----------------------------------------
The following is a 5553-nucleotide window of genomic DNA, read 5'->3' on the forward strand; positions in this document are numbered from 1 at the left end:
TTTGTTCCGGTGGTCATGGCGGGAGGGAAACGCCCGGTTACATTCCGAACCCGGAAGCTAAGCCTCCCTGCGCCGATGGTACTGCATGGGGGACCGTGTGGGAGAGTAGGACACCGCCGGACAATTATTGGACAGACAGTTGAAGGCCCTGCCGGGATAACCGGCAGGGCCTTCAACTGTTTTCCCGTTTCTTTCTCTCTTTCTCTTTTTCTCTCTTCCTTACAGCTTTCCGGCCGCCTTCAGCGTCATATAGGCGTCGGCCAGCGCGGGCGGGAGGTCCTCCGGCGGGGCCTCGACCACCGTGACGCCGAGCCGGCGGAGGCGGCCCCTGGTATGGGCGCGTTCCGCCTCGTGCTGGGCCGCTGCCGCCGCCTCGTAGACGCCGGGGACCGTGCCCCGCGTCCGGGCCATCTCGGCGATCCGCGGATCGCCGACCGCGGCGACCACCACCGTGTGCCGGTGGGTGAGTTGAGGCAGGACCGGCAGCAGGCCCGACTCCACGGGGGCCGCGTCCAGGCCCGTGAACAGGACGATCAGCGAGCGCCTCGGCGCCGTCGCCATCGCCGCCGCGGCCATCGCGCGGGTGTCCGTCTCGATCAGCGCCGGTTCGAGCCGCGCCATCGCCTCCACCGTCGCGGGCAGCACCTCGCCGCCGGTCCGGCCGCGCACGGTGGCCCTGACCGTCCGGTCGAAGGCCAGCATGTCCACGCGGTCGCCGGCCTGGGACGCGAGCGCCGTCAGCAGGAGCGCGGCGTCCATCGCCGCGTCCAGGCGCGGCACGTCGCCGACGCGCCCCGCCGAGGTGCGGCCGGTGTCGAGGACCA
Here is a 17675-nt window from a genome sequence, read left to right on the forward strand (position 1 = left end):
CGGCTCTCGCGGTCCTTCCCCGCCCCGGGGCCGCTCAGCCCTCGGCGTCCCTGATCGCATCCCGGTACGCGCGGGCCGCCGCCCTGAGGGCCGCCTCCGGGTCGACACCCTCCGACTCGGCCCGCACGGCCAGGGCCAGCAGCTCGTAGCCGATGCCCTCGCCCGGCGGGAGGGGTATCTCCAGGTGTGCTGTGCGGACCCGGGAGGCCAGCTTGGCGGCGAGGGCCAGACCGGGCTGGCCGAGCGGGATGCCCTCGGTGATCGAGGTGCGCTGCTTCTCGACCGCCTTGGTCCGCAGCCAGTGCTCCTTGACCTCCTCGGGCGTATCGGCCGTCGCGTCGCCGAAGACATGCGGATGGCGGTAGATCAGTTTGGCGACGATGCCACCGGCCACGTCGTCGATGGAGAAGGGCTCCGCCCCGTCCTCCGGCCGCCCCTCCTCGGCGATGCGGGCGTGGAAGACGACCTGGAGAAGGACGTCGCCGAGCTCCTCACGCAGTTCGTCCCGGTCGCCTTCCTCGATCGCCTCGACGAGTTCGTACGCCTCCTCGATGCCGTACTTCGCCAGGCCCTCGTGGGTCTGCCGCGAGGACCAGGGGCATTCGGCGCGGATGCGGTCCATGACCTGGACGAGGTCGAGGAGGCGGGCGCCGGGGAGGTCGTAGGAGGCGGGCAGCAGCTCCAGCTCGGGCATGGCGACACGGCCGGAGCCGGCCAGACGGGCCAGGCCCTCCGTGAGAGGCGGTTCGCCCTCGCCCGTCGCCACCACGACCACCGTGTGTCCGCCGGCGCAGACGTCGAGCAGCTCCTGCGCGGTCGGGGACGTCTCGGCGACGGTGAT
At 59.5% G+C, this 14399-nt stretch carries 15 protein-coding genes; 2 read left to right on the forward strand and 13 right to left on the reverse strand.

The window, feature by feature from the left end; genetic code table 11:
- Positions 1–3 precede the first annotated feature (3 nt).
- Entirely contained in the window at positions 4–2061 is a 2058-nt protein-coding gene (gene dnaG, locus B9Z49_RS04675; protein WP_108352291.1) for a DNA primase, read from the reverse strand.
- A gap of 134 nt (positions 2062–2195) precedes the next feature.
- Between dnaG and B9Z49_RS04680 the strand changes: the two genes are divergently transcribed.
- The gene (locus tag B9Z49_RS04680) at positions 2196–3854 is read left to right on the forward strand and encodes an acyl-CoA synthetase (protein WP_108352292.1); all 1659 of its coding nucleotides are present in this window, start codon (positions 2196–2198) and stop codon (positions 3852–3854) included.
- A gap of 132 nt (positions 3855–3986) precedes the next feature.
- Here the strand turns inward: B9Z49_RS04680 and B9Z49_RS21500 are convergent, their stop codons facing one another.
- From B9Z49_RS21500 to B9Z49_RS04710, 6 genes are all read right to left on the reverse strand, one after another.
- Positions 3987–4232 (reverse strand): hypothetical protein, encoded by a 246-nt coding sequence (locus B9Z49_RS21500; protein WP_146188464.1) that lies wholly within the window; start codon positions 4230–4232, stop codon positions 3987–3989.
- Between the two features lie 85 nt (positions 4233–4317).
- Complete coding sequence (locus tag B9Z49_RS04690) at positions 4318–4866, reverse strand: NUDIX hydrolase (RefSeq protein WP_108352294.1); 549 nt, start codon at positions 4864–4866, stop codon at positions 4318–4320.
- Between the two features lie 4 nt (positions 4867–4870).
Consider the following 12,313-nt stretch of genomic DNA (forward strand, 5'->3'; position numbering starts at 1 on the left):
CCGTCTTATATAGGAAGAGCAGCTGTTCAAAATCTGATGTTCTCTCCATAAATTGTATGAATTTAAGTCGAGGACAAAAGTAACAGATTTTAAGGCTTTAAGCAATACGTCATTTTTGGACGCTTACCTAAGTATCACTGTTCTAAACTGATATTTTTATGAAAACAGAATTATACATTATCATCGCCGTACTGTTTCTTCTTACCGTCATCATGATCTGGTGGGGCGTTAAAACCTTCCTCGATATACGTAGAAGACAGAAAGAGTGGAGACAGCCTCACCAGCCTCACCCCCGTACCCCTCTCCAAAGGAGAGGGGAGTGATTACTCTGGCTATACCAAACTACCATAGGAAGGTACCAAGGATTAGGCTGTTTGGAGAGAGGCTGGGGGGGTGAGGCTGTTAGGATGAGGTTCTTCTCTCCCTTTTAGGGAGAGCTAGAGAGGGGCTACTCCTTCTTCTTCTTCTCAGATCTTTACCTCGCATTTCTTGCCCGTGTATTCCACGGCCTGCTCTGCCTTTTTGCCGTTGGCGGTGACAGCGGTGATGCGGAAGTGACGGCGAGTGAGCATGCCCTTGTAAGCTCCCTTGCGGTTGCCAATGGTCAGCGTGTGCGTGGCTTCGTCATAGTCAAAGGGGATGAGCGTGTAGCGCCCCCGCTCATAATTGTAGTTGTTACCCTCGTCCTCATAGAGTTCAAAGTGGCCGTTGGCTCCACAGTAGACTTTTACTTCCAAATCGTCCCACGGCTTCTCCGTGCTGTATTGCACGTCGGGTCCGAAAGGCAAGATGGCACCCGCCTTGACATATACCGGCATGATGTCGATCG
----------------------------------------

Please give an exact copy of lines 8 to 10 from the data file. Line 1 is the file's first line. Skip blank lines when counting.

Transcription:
- Entirely contained in the window at positions 4–2061 is a 2058-nt protein-coding gene (gene dnaG, locus B9Z49_RS04675; protein WP_108352291.1) for a DNA primase, read from the reverse strand.
- A gap of 134 nt (positions 2062–2195) precedes the next feature.
- Between dnaG and B9Z49_RS04680 the strand changes: the two genes are divergently transcribed.